The situation in Mongolia certainly seems to be escalating. But what can be gleaned of the politics? The ruling Mongolian People’s Revolutionary Party (MPRP) certainly seems throroughly market-oriented and globalist, its name as much an anachronism as that of China’s Communist Party. Meanwhile, note the Buddhist and even shamanist imagery and tactics associated with the protesters. Again: dare we hope that this is a real indigenous ecological movement, with autonomy from any outside powers? From New Eurasia via Mongolia Web News, April 19:
Protester in Mongolia Lights Himself on Fire
Last night at 12:30am on Sukhbaatar square, a protester claimed he was going to light himself on fire. The hunger strike members thought nothing of it until they heard the screams from outside.
“Altandush” is a young astrologer who works for the Golomt Center of the Mongolian Shamanism Association. He is a good looking young man in his early thirties who has a wife, a good job and kids.
He took part in the protests because he constantly sees the low quality of life in Mongolia, and finally took action. First he called Eagle TV and they interviewed him about the current political protests and listened to his thoughts about how he believes the current issues should be solved. Following the interview he went out to Sukhbaatar square to join the rest of the protesters. On the way he stoped and got gasoline. He spoke with some of the fellow political activists and then did something no one believed he would do.
After lighting himself on fire people rushed around him and used their clothes to try and smother the flames before it was too late, even though he tried to fight them off. The police immediately took him to the hospital where he is in “stable,” condition, but has second degree burns over large areas of his body. While lying in the hospital he told doctors and reporters he had to drink vodka in order to be strong enough to hold the flame to himself.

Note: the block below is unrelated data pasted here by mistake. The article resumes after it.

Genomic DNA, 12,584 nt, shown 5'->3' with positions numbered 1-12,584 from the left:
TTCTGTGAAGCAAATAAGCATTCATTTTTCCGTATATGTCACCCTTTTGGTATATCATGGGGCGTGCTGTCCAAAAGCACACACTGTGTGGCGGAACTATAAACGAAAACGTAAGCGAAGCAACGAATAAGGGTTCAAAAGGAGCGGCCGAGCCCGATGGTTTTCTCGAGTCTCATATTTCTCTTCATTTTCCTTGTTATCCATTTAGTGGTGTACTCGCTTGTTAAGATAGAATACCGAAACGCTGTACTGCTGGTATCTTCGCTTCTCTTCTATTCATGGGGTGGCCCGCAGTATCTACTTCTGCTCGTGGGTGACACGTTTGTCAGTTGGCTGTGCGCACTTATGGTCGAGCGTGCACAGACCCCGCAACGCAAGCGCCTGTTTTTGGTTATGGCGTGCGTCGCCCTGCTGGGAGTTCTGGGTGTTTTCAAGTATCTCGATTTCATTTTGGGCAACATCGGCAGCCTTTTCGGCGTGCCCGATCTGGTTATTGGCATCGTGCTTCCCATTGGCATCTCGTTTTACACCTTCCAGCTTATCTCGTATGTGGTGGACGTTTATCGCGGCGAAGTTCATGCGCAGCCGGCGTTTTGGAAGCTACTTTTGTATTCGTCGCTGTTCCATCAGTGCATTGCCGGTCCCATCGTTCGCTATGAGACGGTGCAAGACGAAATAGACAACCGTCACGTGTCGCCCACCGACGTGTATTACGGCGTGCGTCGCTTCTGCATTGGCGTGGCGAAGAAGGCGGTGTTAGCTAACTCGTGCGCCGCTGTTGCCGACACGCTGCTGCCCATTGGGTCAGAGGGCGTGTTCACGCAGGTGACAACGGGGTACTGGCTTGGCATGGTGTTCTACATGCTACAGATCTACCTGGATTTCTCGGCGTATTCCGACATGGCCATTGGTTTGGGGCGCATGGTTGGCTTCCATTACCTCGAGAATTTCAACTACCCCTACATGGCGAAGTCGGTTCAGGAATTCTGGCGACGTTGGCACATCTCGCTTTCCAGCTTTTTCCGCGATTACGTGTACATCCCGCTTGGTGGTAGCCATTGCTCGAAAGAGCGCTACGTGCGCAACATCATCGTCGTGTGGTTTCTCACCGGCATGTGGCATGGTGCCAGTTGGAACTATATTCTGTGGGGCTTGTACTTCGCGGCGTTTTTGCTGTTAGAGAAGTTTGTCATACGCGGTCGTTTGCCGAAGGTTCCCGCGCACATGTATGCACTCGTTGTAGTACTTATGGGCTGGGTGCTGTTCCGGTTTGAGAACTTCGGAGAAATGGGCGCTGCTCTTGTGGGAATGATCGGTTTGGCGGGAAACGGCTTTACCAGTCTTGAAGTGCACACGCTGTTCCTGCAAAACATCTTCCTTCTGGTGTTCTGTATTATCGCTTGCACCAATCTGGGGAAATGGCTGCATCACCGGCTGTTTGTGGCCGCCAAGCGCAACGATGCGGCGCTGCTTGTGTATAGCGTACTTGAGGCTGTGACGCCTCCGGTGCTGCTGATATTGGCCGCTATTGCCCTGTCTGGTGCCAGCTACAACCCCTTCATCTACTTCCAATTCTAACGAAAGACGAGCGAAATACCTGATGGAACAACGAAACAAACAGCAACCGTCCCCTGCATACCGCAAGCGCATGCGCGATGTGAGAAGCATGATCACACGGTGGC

When asked why he did it, he responded, “The Heads of the state and the Governors only stay in the city and look inwards. They don’t go out to the countryside and see those who are barely surviving, those who are living in the grave yards around Ulaanbaatar. They don’t even go to the ger districts [in Ulaanbaatar] and see how poor the people are.” He continued to say that it was too much for him to take. He can’t watch the Mongolian state let its people die from being so poor.
Today in a press conference the coordinator of the Resolute Reform movements urged the people not to use these types of violence, “This is a democratic state! Cutting or burning yourself is not the right answer.”
During his interview, Altandush didn’t have the will to show his face. His curled up body and the yellow puss dripping from the loosely wrapped bandages did more talking than his crippled body would ever allow.
“Of course I am a burn victim, and it hurts. But this is nothing compared to how poor the people of Mongolia are living. My pain could never equal the pain they live with.”
Protesters in Mongolia announce hunger strike
Mongolia Web News, Ulaanbaatar. In Mongolia’s capital Ulaanbaatar 14 days have passed since protesters delivered their demands to the authorities. Protesters are still encamping on the main square. Today April 18, the protesters are continuing demonstrating for government respond for demands. Today around 11:30 am, protesters cast out ritual burning objects used in lamaist exorcism.
S. Ganbaatar, leader of “Radical Reform” movement meanwhile discussed his demand for the resignation of government with some MPRP members, and they said they will reply within April 27. From today a total of 524 protesters announcd they are going on a hunger strike.
Another two new civil movements joined protesters. One is “Shine Davalgaa/New Wave” and other civil movement is from Baganuur district, which is located on the outskirts of the Ulaanbaatar city.